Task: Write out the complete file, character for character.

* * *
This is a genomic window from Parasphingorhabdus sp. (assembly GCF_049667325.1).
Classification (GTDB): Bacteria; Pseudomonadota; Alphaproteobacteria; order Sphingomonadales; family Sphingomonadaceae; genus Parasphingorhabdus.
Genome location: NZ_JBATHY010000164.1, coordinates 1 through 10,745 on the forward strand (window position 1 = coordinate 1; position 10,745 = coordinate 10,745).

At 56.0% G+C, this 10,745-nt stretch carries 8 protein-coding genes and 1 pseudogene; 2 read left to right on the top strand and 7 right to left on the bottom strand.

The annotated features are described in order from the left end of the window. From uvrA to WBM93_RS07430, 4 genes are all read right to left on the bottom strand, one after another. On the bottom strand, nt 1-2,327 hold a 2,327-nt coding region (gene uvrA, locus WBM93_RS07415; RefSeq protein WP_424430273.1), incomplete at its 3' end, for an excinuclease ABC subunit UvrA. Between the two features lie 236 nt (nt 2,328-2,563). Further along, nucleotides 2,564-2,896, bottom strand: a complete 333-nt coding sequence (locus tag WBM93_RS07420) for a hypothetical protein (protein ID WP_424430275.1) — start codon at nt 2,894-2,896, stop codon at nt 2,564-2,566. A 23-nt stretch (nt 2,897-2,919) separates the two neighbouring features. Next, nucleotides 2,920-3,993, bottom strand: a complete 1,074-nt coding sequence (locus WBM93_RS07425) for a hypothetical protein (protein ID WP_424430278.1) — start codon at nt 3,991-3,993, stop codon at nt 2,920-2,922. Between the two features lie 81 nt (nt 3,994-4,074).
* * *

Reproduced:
This is a genomic window from Parasphingorhabdus sp. (assembly GCF_049667325.1).
Classification (GTDB): Bacteria; Pseudomonadota; Alphaproteobacteria; order Sphingomonadales; family Sphingomonadaceae; genus Parasphingorhabdus.
Genome location: NZ_JBATHY010000164.1, coordinates 1 through 10,745 on the forward strand (window position 1 = coordinate 1; position 10,745 = coordinate 10,745).

At 56.0% G+C, this 10,745-nt stretch carries 8 protein-coding genes and 1 pseudogene; 2 read left to right on the top strand and 7 right to left on the bottom strand.

The annotated features are described in order from the left end of the window. From uvrA to WBM93_RS07430, 4 genes are all read right to left on the bottom strand, one after another. On the bottom strand, nt 1-2,327 hold a 2,327-nt coding region (gene uvrA, locus WBM93_RS07415; RefSeq protein WP_424430273.1), incomplete at its 3' end, for an excinuclease ABC subunit UvrA. Between the two features lie 236 nt (nt 2,328-2,563). Further along, nucleotides 2,564-2,896, bottom strand: a complete 333-nt coding sequence (locus tag WBM93_RS07420) for a hypothetical protein (protein ID WP_424430275.1) — start codon at nt 2,894-2,896, stop codon at nt 2,564-2,566. A 23-nt stretch (nt 2,897-2,919) separates the two neighbouring features. Next, nucleotides 2,920-3,993, bottom strand: a complete 1,074-nt coding sequence (locus WBM93_RS07425) for a hypothetical protein (protein ID WP_424430278.1) — start codon at nt 3,991-3,993, stop codon at nt 2,920-2,922. Between the two features lie 81 nt (nt 3,994-4,074).